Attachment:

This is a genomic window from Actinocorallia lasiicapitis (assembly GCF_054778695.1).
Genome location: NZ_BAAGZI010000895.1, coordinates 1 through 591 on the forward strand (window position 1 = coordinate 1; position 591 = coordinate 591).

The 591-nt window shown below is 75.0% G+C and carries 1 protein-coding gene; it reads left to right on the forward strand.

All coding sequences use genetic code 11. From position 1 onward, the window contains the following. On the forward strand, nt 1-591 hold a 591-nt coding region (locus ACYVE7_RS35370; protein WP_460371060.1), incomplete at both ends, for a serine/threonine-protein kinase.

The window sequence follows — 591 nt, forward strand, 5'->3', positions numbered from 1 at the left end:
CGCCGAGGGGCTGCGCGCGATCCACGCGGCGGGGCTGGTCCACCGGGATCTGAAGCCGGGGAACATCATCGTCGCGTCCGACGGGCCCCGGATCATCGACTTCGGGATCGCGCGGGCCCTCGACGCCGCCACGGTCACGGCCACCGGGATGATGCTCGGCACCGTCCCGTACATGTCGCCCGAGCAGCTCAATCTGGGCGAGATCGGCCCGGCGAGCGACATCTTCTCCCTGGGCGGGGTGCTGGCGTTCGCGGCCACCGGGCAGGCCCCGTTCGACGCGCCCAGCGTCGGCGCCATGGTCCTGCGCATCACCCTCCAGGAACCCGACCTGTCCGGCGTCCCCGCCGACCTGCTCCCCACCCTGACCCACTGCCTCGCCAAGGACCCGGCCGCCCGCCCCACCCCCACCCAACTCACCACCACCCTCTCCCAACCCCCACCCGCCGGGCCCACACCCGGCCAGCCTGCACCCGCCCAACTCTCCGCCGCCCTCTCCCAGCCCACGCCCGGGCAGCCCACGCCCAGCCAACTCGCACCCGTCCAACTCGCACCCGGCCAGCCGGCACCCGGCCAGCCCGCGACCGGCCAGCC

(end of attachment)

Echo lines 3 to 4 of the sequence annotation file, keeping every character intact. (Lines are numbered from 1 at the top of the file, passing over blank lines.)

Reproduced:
The 591-nt window shown below is 75.0% G+C and carries 1 protein-coding gene; it reads left to right on the forward strand.

All coding sequences use genetic code 11. From position 1 onward, the window contains the following. On the forward strand, nt 1-591 hold a 591-nt coding region (locus ACYVE7_RS35370; protein WP_460371060.1), incomplete at both ends, for a serine/threonine-protein kinase.